I wanted a change. I wanted variety of some kind. It came. Mr. Goodman went away for a week and left me the post of chief editor. It destroyed me. The first day, I wrote my "leader" in the forenoon. The second day, I had no subject and put it off till the afternoon. The third day I put it off till evening, and then copied an elaborate editorial out of the "American Cyclopedia," that steadfast friend of the editor, all over this land. The fourth day I "fooled around" till midnight, and then fell back on the Cyclopedia again. The fifth day I cudgeled my brain till midnight, and then kept the press waiting while I penned some bitter personalities on six different people. The sixth day I labored in anguish till far into the night and brought forth—nothing. The paper went to press without an editorial. The seventh day I resigned. On the eighth, Mr. Goodman returned and found six duels on his hands—my personalities had borne fruit.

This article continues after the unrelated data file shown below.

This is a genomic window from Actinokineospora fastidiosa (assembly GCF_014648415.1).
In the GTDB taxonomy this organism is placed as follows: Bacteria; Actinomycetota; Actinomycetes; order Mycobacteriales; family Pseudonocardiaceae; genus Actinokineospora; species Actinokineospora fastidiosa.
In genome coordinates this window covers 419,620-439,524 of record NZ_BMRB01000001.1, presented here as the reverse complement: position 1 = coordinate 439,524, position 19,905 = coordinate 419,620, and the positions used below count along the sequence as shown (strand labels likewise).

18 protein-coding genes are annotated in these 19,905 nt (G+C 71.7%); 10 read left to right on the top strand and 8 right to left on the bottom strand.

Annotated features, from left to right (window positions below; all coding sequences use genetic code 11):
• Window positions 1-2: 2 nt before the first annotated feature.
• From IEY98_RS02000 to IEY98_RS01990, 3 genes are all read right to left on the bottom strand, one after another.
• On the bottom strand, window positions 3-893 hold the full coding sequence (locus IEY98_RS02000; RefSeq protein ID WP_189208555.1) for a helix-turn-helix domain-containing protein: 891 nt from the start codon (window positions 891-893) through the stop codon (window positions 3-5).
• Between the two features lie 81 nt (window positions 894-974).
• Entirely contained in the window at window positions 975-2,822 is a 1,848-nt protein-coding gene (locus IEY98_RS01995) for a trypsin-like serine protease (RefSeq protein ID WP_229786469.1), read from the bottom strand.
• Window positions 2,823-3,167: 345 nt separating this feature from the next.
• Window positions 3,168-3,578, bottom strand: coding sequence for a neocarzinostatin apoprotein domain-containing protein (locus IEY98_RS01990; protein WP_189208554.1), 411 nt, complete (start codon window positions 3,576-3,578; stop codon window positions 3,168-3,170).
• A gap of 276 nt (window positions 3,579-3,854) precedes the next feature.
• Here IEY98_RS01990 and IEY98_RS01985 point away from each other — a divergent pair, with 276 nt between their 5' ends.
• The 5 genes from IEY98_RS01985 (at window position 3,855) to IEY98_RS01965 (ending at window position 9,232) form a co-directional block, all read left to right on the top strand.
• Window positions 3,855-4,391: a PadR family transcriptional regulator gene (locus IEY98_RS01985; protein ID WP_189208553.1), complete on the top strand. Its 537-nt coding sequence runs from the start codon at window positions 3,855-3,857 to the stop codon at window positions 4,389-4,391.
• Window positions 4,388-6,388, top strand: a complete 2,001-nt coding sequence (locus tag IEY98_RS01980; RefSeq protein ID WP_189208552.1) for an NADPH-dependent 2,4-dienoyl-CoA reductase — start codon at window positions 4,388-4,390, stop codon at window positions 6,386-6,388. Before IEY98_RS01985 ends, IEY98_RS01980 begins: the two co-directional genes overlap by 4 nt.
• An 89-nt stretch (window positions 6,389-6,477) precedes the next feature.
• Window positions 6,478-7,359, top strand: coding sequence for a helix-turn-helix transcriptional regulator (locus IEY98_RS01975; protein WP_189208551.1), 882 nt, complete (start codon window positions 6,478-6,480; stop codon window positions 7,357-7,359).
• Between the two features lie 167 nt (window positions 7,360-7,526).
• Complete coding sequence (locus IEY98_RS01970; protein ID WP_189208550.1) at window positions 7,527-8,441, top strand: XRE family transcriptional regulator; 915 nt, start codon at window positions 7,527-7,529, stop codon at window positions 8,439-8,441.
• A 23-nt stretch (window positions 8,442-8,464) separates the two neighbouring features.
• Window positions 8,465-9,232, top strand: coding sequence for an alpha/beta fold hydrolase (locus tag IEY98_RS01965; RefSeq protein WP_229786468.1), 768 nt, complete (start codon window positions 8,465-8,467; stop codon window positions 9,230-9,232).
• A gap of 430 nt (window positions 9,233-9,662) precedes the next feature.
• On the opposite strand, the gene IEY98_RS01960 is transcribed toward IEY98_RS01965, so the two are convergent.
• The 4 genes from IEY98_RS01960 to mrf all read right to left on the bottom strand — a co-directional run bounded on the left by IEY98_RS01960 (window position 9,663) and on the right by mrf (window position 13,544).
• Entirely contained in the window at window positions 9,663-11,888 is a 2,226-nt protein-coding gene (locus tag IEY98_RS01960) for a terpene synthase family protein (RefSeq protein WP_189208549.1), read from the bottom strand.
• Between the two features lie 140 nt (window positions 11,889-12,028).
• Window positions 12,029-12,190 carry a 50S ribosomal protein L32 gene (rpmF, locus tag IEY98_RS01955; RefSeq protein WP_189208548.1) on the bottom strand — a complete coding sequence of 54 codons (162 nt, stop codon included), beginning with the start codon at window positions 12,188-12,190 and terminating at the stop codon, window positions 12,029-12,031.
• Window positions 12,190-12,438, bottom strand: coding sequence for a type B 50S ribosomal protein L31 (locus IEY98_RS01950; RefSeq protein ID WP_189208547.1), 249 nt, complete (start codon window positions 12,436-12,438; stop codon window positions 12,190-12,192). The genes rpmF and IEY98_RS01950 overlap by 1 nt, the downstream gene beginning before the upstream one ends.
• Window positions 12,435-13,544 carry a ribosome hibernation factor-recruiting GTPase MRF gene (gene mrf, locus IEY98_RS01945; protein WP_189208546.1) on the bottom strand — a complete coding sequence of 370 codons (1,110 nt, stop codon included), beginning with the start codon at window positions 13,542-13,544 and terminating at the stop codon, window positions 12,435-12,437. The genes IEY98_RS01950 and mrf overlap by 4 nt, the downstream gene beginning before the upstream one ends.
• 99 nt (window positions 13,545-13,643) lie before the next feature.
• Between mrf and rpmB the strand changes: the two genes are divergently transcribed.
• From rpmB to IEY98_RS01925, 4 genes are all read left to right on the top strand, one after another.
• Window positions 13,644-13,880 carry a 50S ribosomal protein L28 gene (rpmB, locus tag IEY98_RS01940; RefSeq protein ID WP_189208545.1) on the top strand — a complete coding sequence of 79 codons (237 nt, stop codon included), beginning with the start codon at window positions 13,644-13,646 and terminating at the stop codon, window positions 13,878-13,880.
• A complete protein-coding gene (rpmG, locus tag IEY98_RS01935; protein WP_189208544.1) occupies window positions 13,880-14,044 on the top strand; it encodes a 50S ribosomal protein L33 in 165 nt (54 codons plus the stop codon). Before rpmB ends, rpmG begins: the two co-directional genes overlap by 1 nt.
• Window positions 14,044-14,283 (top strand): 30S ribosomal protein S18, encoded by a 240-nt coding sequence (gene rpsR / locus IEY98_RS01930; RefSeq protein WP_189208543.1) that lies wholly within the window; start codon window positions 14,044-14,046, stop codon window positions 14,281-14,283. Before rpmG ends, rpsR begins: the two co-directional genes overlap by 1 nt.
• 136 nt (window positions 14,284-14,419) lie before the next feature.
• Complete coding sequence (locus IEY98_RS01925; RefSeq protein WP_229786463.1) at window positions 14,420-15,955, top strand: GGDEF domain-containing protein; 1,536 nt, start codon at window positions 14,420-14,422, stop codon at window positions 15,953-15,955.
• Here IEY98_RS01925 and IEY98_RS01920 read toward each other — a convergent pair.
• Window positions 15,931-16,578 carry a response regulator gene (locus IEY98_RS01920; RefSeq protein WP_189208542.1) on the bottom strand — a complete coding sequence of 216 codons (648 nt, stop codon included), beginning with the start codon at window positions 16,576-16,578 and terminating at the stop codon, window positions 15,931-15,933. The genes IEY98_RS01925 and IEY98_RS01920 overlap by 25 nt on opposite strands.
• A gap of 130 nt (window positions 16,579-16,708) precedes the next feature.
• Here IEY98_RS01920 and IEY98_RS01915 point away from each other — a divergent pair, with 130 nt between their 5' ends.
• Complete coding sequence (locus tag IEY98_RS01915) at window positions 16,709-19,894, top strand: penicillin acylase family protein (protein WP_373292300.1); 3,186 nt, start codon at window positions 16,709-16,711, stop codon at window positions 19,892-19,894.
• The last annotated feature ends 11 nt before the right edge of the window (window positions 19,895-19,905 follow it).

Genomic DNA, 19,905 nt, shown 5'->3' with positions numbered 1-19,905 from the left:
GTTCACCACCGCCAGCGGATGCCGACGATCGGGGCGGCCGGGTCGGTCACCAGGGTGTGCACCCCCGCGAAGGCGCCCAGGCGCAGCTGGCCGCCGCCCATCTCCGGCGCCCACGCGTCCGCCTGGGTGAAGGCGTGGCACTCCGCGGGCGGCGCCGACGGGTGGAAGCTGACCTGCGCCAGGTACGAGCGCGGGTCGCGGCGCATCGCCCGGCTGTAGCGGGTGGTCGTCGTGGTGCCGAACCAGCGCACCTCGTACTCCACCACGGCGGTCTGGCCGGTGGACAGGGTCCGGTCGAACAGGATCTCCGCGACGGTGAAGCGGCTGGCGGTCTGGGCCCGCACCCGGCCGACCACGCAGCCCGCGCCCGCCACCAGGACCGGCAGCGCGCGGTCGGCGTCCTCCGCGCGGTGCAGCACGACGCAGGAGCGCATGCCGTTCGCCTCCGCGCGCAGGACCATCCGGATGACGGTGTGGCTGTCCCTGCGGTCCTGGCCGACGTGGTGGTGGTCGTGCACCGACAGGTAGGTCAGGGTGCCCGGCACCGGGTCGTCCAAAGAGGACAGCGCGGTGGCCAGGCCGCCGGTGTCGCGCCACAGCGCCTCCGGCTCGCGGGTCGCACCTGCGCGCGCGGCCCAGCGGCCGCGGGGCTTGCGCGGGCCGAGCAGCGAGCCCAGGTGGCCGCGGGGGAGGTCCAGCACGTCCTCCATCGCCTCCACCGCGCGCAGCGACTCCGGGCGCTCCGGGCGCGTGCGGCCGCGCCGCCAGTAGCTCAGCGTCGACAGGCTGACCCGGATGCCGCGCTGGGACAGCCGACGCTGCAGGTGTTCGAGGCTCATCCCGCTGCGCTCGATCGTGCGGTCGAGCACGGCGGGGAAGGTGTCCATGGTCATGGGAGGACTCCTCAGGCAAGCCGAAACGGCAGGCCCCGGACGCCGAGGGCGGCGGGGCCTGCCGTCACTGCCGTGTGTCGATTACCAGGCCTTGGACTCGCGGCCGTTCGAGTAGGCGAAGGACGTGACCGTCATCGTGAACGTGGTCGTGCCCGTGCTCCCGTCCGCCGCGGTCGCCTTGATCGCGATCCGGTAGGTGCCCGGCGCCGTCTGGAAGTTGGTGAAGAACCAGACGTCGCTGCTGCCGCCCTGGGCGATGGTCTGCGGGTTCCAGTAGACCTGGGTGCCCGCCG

Nobody, except he has tried it, knows what it is to be an editor. It is easy to scribble local rubbish, with the facts all before you; it is easy to clip selections from other papers; it is easy to string out a correspondence from any locality; but it is unspeakable hardship to write editorials. Subjects are the trouble—the dreary lack of them, I mean. Every day, it is drag, drag, drag—think, and worry and suffer—all the world is a dull blank, and yet the editorial columns must be filled. Only give the editor a subject, and his work is done—it is no trouble to write it up; but fancy how you would feel if you had to pump your brains dry every day in the week, fifty-two weeks in the year. It makes one low spirited simply to think of it. The matter that each editor of a daily paper in America writes in the course of a year would fill from four to eight bulky volumes like this book! Fancy what a library an editor's work would make, after twenty or thirty years' service. Yet people often marvel that di*kens, Scott, Bulwer, Dumas, etc., have been able to produce so many books. If these authors had wrought as voluminously as newspaper editors do, the result would be something to marvel at, indeed. How editors can continue this tremendous labor, this exhausting consumption of brain fibre (for their work is creative, and not a mere mechanical laying-up of facts, like reporting), day after day and year after year, is incomprehensible. Preachers take two months' holiday in midsummer, for they find that to produce two sermons a week is wearing, in the long run. In truth it must be so, and is so; and therefore, how an editor can take from ten to twenty texts and build upon them from ten to twenty painstaking editorials a week and keep it up all the year round, is farther beyond comprehension than ever. Ever since I survived my week as editor, I have found at least one pleasure in any newspaper that comes to my hand; it is in admiring the long columns of editorial, and wondering to myself how in the mischief he did it!